Make Apache Less Talkative

written on Wednesday, March 11, 2009 by

On a standard installation of Apache, the webserver sends a lot of information about installed software to the client. This would provide a hypothetical attacker with a lot of information of how to attack your server. To see how verbose your Apache installation actually is, open a non-existing website on your webserver. In the signature of the 404-error-message, you'll see something like this:

Apache/2.0.55 (Debian) PHP/5.1.2-1+b1 mod_ssl/2.0.55 OpenSSL/0.9.8b

If you don't want that information to be shown, change the ServerTokens and ServerSignature directives in your Apache-configfile (/etc/apache2/apache2.conf) to the values shown below:

# ServerTokens
# This directive configures what you return as the Server HTTP response
# Header. The default is 'Full' which sends information about the OS-Type
# and compiled in modules.
# Set to one of:  Full | OS | Minor | Minimal | Major | Prod
# where Full conveys the most information, and Prod the least.
ServerTokens Prod

# Optionally add a line containing the server version and virtual host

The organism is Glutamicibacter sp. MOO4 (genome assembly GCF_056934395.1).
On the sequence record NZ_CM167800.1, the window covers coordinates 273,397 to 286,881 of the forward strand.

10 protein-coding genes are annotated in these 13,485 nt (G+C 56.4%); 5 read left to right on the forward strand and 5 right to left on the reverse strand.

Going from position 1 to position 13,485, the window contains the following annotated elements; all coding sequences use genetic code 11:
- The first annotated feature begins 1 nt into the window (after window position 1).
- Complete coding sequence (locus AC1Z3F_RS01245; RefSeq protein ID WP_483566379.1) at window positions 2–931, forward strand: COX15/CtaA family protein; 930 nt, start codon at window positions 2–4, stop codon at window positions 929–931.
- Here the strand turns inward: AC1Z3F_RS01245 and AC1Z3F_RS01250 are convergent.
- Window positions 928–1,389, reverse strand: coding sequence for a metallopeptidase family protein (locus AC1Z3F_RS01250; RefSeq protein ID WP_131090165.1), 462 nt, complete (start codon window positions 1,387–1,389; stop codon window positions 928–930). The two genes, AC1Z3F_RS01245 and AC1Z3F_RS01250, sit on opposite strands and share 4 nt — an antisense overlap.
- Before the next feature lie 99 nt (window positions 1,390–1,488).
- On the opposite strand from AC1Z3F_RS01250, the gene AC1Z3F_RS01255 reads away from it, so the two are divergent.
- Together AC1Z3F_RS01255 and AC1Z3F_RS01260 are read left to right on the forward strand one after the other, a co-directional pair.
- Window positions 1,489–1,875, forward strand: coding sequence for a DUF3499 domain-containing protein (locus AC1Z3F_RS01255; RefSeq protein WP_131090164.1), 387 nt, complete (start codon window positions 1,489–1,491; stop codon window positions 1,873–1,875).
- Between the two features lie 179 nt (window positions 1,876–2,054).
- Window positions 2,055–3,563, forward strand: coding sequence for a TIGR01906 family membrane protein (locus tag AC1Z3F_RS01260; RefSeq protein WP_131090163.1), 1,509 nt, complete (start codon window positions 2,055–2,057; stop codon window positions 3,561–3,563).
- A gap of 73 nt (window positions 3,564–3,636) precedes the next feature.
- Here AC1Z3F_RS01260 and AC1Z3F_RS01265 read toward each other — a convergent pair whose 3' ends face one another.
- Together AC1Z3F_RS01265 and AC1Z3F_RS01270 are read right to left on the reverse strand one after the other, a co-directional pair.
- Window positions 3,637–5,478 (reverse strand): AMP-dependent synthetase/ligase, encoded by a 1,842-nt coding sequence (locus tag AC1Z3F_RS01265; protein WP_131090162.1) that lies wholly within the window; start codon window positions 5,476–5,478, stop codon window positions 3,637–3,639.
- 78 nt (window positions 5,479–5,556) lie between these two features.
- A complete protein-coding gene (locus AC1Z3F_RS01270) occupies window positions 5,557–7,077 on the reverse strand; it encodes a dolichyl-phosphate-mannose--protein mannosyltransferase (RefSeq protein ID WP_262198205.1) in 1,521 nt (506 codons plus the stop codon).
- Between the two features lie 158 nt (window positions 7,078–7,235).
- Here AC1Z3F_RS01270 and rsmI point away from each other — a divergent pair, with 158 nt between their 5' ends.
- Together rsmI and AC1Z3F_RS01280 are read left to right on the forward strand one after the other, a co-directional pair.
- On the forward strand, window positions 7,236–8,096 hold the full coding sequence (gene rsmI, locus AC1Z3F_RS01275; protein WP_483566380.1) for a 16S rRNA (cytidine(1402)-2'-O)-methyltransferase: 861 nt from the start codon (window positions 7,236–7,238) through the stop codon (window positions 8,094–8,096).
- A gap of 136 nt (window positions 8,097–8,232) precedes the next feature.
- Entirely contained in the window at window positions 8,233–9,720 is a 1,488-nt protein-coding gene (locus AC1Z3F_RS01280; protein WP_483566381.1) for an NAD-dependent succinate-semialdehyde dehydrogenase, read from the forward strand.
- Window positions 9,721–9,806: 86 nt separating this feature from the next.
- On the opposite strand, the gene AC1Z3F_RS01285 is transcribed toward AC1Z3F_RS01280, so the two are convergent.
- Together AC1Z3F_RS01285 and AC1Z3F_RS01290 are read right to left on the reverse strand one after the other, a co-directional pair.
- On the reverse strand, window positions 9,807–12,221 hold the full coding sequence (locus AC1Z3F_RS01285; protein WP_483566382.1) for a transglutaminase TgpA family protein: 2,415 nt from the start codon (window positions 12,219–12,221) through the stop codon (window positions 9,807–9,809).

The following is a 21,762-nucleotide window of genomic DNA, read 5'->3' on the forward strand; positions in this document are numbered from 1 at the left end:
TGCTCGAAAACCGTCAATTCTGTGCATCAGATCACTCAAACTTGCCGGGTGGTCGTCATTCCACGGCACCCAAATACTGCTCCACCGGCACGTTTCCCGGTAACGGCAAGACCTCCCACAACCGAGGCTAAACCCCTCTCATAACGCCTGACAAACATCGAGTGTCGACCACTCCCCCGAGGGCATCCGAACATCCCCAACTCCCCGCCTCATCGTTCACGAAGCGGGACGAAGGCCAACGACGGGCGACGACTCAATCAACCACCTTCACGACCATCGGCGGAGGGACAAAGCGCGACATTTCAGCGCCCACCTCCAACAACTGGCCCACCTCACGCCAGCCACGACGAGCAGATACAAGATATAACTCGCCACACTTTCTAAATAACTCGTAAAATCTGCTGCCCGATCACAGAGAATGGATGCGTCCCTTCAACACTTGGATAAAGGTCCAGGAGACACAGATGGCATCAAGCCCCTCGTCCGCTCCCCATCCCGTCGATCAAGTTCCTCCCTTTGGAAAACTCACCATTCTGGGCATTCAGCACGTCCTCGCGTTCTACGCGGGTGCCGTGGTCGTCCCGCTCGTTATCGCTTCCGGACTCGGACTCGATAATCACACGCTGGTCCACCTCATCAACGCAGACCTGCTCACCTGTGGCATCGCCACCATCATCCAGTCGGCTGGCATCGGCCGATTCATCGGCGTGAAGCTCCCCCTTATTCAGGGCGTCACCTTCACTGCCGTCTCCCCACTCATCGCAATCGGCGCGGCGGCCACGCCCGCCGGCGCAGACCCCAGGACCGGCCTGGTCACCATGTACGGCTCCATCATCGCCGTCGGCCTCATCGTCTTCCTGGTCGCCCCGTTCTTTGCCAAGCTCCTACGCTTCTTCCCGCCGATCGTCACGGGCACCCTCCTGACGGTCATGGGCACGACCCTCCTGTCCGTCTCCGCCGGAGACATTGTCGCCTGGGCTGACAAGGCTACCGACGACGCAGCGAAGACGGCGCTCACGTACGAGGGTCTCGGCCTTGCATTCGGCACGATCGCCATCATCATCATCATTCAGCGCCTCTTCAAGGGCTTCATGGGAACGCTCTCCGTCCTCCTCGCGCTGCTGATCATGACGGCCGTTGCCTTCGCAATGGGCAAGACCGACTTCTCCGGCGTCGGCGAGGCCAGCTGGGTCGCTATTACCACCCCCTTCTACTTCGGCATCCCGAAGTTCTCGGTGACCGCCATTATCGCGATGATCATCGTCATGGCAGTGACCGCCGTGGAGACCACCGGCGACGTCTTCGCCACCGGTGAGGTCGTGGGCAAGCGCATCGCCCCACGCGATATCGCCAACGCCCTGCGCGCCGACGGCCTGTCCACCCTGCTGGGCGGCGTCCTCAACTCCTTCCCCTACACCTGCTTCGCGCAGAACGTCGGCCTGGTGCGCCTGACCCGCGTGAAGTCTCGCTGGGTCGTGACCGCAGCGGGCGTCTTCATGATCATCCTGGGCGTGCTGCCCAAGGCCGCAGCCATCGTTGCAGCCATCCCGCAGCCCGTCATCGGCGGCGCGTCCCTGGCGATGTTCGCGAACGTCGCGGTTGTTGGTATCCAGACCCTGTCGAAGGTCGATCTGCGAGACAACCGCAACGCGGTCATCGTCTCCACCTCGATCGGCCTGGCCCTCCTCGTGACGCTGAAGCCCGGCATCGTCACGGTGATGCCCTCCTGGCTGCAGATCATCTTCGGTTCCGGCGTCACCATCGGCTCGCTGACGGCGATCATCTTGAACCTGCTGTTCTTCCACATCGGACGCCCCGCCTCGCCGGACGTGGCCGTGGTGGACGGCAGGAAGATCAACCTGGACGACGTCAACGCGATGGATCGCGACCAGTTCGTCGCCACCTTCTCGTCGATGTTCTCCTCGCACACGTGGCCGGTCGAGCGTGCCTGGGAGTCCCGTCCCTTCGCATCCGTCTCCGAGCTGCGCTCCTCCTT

# name to server-generated pages (internal error documents, FTP directory
# listings, mod_status and mod_info output etc., but not CGI generated
# documents or custom error documents).
# Set to "EMail" to also include a mailto: link to the ServerAdmin.
# Set to one of:  On | Off | EMail
ServerSignature Off

To also hide information about the installed PHP version, change the expose_php option in your PHP-configfile (/etc/php5/apache2/php.ini) to Off.

; Decides whether PHP may expose the fact that it is installed on the server
; (e.g. by adding its signature to the Web server header).  It is no security
; threat in any way, but it makes it possible to determine whether you use PHP
; on your server or not.
expose_php = Off

Finally, restart Apache.

$ /etc/init.d/apache2 force-reload

Voilà, the server-information on your error pages should now be gone.

Update: Under Debian Lenny, those directives are stored in the file /etc/apache2/conf.d/security.

This entry was tagged sysadmin